For clients buying into a Condominium or Cooperative, often their broker or attorney will provide them with a massive tome called the “Offering Plan.”
When faced with approx. 500 pages of potential homework, clients often ask: what is this, why is it important, and do I really need to read the whole thing?
Here’s what you need to know:
What is it?
The Offering Plan is presented to the initial buyers purchasing directly from the Sponsor/Developer. It represents what the Sponsor committed to constructing prior to the building being built or converted to a condominium or cooperative. The Offering Plan is then passed from seller to buyer like an heirloom tied to the unit.
Why is it important?
If buying a new construction unit, the Offering Plan (with any amendments) may be your sole source of diligence. If the building is not yet constructed, it will tell you what you are putting your money towards. Sponsors will need to deliver a unit in accordance with both the Offering Plan and the Purchase Agreement.
For resale transactions, the information becomes increasingly dated and may no longer be relevant. These buyers should be careful not to rely solely on the initial Offering Plan with respect to their individual unit or the overall condition of the building, but all unit owners still need to keep the Offering Plan in a safe place to pass on to their future buyers.
What should I focus on if reading the Offering Plan?
Diligence is conducted until a purchaser is happy and comfortable proceeding, so the level to delve into any of these documents is self-determined. For buyers hoping to personally review the Offering Plan, finding the table of contents or index in the first few pages is crucial for helping locate the following key sections:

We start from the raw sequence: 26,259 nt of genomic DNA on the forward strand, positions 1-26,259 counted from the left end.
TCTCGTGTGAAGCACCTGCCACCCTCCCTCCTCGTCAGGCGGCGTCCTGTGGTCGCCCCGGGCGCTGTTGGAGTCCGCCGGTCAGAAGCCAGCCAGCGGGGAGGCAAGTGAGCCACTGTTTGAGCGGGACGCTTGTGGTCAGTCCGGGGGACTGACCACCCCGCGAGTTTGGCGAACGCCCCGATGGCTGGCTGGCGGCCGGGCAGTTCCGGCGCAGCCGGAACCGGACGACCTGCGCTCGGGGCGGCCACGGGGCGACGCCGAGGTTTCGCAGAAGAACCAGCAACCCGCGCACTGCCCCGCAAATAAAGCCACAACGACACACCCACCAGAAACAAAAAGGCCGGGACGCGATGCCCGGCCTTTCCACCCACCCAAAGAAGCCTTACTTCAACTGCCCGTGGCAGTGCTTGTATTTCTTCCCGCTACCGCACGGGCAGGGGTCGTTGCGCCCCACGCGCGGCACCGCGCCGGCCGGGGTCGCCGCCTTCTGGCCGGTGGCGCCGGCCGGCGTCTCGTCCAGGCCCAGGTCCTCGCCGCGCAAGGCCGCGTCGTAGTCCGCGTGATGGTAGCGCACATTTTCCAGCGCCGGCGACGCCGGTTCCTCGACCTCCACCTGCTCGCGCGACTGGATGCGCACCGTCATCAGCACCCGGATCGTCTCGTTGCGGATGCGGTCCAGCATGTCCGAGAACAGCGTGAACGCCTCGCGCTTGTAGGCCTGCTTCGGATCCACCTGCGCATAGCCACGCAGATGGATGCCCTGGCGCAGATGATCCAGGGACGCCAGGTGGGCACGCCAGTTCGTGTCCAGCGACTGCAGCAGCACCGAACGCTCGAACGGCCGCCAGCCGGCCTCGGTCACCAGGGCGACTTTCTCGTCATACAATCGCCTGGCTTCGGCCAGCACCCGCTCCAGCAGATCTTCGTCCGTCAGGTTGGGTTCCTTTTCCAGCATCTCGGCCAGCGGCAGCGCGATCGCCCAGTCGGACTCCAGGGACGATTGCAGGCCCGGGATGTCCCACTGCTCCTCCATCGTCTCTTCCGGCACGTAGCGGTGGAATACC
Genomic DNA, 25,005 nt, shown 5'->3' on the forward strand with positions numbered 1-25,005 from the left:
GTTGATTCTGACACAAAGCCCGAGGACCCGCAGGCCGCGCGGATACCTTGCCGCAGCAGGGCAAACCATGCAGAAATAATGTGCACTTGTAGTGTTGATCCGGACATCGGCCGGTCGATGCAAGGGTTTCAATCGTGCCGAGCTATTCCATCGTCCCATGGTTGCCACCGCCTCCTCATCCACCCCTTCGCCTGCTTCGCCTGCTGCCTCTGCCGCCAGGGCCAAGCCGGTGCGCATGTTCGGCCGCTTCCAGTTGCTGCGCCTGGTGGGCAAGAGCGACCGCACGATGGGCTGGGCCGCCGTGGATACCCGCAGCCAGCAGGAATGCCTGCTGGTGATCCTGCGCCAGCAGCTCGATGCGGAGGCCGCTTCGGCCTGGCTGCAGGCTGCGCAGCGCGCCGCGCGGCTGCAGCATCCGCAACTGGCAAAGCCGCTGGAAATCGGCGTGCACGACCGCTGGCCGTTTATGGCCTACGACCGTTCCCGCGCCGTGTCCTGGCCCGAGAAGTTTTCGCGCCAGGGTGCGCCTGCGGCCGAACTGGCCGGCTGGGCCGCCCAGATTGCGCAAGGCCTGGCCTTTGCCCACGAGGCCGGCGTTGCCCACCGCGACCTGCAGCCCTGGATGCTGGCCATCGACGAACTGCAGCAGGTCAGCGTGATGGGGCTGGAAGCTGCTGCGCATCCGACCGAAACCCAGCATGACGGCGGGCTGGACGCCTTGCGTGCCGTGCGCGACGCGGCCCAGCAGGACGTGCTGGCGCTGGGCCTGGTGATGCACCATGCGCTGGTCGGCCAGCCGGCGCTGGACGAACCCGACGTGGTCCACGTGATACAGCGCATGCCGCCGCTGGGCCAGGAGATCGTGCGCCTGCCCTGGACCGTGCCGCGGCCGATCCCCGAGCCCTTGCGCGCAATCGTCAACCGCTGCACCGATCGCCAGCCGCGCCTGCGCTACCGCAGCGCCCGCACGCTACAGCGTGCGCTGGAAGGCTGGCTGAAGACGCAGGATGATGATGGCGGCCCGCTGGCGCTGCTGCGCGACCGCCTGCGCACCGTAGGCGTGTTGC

- “Schedule A” – this is a snapshot of the building showing a list of units at the time of the offering, original percentage of common interest/shares, the original purchase price, number of rooms, projected common charges/maintenance, and initial treatment of any storage, parking spots, terraces – to the extent these exist in the building.
- “Special Risks” – this section expands on the additional risks associated with the project. Cautious buyers may review this section for things ranging from how to care for the wooden flooring and limited warranties for the unit and/or building to the existence of lot line windows (windows that may need to be boarded up in the future).
- “Floor Plans” – floor plans are rare finds in the offering plans of cooperatives and older buildings. When found, they are helpful to compare against the current configuration of the unit for any alterations to the unit that may have been done by the current or prior owner.
- “Description of Property” and any Architects Report – these sections may contain projected structural information about the building, materials used, appliances installed, building amenities, and systems. Sometimes this can be helpful identifying materials used in the past that are no longer acceptable in the present (e.g., asbestos and lead paint).
- “By-Laws” and other governance documents – initial by-laws, documents for board governance, and initial ownership documents are typically towards the back of the Offering Plan. For purchasers into a cooperative, a copy of the Proprietary Lease is generally included with the original house rules.
Lastly, please note that the Offering Plan may have been continually amended by the Sponsor/Developer, so it’s important to check that the information you are reviewing has not been overridden by a later amendment.
Of course, you should always let your attorney know if any questions!